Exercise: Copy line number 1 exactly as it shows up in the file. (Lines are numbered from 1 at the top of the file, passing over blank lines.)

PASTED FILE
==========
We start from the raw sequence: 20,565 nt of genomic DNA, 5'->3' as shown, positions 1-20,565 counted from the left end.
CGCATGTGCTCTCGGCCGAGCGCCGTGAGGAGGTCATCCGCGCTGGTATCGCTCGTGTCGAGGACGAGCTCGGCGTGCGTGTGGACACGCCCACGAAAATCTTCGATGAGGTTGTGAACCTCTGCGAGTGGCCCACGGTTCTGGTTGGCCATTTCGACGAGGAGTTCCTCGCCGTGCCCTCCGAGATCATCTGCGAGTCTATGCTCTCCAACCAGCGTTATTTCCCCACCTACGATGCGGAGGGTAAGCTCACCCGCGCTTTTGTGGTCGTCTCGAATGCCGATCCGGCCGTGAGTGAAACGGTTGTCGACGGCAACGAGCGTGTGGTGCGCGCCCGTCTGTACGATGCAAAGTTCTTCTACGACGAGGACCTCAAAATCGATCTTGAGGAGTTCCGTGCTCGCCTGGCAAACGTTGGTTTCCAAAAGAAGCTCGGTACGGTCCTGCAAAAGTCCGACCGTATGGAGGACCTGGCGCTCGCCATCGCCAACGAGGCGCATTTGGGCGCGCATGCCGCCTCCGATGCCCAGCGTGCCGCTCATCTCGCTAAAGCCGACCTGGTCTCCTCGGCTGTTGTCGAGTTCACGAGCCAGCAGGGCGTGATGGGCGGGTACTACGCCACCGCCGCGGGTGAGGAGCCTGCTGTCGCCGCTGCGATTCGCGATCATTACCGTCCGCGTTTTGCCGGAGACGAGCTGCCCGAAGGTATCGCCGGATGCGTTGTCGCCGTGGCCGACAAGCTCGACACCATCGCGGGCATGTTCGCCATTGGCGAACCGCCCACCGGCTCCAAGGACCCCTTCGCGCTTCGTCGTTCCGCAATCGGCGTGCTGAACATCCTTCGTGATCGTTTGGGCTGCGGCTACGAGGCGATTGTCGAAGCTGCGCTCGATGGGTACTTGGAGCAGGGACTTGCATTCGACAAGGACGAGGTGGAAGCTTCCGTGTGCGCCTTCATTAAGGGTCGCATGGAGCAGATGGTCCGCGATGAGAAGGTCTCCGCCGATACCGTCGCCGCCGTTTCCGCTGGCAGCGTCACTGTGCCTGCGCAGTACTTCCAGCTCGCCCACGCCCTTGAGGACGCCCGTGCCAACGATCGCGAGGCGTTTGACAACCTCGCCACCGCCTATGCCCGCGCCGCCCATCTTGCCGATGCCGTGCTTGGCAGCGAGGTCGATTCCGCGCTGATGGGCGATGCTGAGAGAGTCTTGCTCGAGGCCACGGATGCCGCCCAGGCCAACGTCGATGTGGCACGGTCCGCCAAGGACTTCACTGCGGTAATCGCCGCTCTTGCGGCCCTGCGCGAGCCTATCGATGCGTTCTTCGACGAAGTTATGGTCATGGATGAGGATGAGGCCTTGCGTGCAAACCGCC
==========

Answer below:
We start from the raw sequence: 20,565 nt of genomic DNA, 5'->3' as shown, positions 1-20,565 counted from the left end.